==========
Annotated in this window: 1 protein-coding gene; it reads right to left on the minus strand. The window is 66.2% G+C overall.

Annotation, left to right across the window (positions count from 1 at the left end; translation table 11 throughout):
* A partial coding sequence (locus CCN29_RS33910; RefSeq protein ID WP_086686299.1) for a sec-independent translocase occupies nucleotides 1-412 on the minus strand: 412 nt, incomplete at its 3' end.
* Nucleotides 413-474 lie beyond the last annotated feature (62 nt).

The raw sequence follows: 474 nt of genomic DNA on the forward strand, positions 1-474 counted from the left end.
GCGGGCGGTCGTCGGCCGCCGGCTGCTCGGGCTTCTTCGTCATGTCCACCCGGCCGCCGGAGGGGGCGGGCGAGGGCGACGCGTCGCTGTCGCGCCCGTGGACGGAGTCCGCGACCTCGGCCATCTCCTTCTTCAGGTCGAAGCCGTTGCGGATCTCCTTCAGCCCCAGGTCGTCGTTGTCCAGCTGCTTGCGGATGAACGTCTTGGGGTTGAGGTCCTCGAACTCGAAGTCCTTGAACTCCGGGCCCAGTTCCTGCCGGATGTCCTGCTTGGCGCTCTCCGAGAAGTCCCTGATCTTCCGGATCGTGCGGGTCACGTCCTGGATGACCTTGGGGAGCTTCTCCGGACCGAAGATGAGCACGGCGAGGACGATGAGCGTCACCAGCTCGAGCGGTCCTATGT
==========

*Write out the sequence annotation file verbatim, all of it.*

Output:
Annotated in this window: 1 protein-coding gene; it reads right to left on the minus strand. The window is 66.2% G+C overall.

Annotation, left to right across the window (positions count from 1 at the left end; translation table 11 throughout):
* A partial coding sequence (locus CCN29_RS33910; RefSeq protein ID WP_086686299.1) for a sec-independent translocase occupies nucleotides 1-412 on the minus strand: 412 nt, incomplete at its 3' end.
* Nucleotides 413-474 lie beyond the last annotated feature (62 nt).

The raw sequence follows: 474 nt of genomic DNA on the forward strand, positions 1-474 counted from the left end.
GCGGGCGGTCGTCGGCCGCCGGCTGCTCGGGCTTCTTCGTCATGTCCACCCGGCCGCCGGAGGGGGCGGGCGAGGGCGACGCGTCGCTGTCGCGCCCGTGGACGGAGTCCGCGACCTCGGCCATCTCCTTCTTCAGGTCGAAGCCGTTGCGGATCTCCTTCAGCCCCAGGTCGTCGTTGTCCAGCTGCTTGCGGATGAACGTCTTGGGGTTGAGGTCCTCGAACTCGAAGTCCTTGAACTCCGGGCCCAGTTCCTGCCGGATGTCCTGCTTGGCGCTCTCCGAGAAGTCCCTGATCTTCCGGATCGTGCGGGTCACGTCCTGGATGACCTTGGGGAGCTTCTCCGGACCGAAGATGAGCACGGCGAGGACGATGAGCGTCACCAGCTCGAGCGGTCCTATGT